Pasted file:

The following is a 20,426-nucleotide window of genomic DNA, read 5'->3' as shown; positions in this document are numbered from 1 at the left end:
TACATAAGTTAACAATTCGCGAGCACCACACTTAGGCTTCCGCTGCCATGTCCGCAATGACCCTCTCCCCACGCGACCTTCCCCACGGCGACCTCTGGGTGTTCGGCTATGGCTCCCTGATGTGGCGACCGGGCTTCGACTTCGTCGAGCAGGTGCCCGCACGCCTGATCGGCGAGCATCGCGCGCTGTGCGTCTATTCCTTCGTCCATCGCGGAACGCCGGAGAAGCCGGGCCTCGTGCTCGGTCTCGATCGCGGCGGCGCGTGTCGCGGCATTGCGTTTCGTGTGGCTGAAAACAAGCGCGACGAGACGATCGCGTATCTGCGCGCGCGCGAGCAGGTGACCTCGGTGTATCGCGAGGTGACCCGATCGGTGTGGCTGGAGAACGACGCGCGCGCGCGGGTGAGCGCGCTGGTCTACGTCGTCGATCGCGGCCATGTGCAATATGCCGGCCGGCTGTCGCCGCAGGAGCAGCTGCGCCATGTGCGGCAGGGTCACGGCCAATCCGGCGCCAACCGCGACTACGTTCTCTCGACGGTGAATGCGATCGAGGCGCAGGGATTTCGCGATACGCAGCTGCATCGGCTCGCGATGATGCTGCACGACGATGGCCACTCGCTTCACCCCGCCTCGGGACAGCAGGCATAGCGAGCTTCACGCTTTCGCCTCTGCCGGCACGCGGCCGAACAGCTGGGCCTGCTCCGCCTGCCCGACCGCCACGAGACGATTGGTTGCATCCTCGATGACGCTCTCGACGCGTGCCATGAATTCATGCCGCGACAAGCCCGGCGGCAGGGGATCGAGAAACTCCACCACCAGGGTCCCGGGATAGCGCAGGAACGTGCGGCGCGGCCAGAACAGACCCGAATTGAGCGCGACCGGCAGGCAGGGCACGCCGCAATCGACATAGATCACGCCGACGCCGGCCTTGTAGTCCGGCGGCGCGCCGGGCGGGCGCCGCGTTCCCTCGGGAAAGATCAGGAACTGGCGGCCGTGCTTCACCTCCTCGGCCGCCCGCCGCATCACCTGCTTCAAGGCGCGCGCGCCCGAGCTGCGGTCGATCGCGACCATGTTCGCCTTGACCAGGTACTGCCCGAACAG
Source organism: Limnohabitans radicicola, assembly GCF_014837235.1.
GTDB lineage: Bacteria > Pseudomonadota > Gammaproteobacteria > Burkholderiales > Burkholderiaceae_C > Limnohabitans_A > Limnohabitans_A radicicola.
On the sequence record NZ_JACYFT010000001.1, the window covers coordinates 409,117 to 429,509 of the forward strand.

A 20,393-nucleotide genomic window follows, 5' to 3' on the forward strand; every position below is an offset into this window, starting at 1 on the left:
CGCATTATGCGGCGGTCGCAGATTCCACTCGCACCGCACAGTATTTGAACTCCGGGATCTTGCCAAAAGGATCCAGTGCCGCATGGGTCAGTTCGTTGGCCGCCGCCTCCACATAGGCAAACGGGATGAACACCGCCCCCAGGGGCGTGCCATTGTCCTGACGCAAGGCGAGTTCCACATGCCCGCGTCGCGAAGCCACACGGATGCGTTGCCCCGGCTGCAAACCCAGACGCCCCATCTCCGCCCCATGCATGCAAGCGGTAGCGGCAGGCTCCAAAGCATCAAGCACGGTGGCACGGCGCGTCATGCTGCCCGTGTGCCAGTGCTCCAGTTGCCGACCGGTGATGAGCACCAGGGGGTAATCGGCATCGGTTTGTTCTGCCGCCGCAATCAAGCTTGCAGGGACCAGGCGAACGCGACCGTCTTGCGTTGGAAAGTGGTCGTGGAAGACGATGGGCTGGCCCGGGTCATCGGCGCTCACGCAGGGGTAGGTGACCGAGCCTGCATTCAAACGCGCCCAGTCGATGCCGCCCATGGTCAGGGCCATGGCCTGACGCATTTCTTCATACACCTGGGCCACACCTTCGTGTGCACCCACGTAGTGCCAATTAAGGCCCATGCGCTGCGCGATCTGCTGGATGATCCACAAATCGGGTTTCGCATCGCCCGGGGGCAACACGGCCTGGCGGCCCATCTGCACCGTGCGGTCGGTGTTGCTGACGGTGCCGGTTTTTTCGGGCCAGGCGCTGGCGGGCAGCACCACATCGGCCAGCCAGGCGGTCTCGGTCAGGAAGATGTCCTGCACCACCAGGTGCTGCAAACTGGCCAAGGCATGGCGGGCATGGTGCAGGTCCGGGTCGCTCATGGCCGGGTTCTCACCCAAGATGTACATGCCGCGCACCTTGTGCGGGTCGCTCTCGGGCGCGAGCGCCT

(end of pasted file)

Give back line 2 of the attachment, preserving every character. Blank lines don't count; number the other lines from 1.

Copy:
TACATAAGTTAACAATTCGCGAGCACCACACTTAGGCTTCCGCTGCCATGTCCGCAATGACCCTCTCCCCACGCGACCTTCCCCACGGCGACCTCTGGGTGTTCGGCTATGGCTCCCTGATGTGGCGACCGGGCTTCGACTTCGTCGAGCAGGTGCCCGCACGCCTGATCGGCGAGCATCGCGCGCTGTGCGTCTATTCCTTCGTCCATCGCGGAACGCCGGAGAAGCCGGGCCTCGTGCTCGGTCTCGATCGCGGCGGCGCGTGTCGCGGCATTGCGTTTCGTGTGGCTGAAAACAAGCGCGACGAGACGATCGCGTATCTGCGCGCGCGCGAGCAGGTGACCTCGGTGTATCGCGAGGTGACCCGATCGGTGTGGCTGGAGAACGACGCGCGCGCGCGGGTGAGCGCGCTGGTCTACGTCGTCGATCGCGGCCATGTGCAATATGCCGGCCGGCTGTCGCCGCAGGAGCAGCTGCGCCATGTGCGGCAGGGTCACGGCCAATCCGGCGCCAACCGCGACTACGTTCTCTCGACGGTGAATGCGATCGAGGCGCAGGGATTTCGCGATACGCAGCTGCATCGGCTCGCGATGATGCTGCACGACGATGGCCACTCGCTTCACCCCGCCTCGGGACAGCAGGCATAGCGAGCTTCACGCTTTCGCCTCTGCCGGCACGCGGCCGAACAGCTGGGCCTGCTCCGCCTGCCCGACCGCCACGAGACGATTGGTTGCATCCTCGATGACGCTCTCGACGCGTGCCATGAATTCATGCCGCGACAAGCCCGGCGGCAGGGGATCGAGAAACTCCACCACCAGGGTCCCGGGATAGCGCAGGAACGTGCGGCGCGGCCAGAACAGACCCGAATTGAGCGCGACCGGCAGGCAGGGCACGCCGCAATCGACATAGATCACGCCGACGCCGGCCTTGTAGTCCGGCGGCGCGCCGGGCGGGCGCCGCGTTCCCTCGGGAAAGATCAGGAACTGGCGGCCGTGCTTCACCTCCTCGGCCGCCCGCCGCATCACCTGCTTCAAGGCGCGCGCGCCCGAGCTGCGGTCGATCGCGACCATGTTCGCCTTGACCAGGTACTGCCCGAACAG